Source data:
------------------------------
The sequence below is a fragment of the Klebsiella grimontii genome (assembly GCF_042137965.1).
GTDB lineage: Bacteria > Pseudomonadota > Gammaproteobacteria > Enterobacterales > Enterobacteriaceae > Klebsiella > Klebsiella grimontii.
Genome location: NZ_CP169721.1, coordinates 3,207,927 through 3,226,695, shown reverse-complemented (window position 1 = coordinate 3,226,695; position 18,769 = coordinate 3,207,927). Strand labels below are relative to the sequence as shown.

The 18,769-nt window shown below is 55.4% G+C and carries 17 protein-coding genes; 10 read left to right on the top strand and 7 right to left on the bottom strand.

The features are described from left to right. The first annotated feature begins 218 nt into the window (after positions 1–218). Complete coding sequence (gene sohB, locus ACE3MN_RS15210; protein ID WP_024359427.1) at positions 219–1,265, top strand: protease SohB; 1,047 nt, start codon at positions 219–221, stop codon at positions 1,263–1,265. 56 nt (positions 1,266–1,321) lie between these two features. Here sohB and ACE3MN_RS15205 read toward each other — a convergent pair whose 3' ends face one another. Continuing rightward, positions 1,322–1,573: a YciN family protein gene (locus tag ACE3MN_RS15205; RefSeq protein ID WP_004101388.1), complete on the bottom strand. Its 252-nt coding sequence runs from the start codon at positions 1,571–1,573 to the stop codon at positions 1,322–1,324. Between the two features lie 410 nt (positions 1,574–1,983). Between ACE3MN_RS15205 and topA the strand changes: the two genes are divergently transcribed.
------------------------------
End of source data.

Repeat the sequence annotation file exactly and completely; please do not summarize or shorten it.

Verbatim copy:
The sequence below is a fragment of the Klebsiella grimontii genome (assembly GCF_042137965.1).
GTDB lineage: Bacteria > Pseudomonadota > Gammaproteobacteria > Enterobacterales > Enterobacteriaceae > Klebsiella > Klebsiella grimontii.
Genome location: NZ_CP169721.1, coordinates 3,207,927 through 3,226,695, shown reverse-complemented (window position 1 = coordinate 3,226,695; position 18,769 = coordinate 3,207,927). Strand labels below are relative to the sequence as shown.

The 18,769-nt window shown below is 55.4% G+C and carries 17 protein-coding genes; 10 read left to right on the top strand and 7 right to left on the bottom strand.

The features are described from left to right. The first annotated feature begins 218 nt into the window (after positions 1–218). Complete coding sequence (gene sohB, locus ACE3MN_RS15210; protein ID WP_024359427.1) at positions 219–1,265, top strand: protease SohB; 1,047 nt, start codon at positions 219–221, stop codon at positions 1,263–1,265. 56 nt (positions 1,266–1,321) lie between these two features. Here sohB and ACE3MN_RS15205 read toward each other — a convergent pair whose 3' ends face one another. Continuing rightward, positions 1,322–1,573: a YciN family protein gene (locus tag ACE3MN_RS15205; RefSeq protein ID WP_004101388.1), complete on the bottom strand. Its 252-nt coding sequence runs from the start codon at positions 1,571–1,573 to the stop codon at positions 1,322–1,324. Between the two features lie 410 nt (positions 1,574–1,983). Between ACE3MN_RS15205 and topA the strand changes: the two genes are divergently transcribed.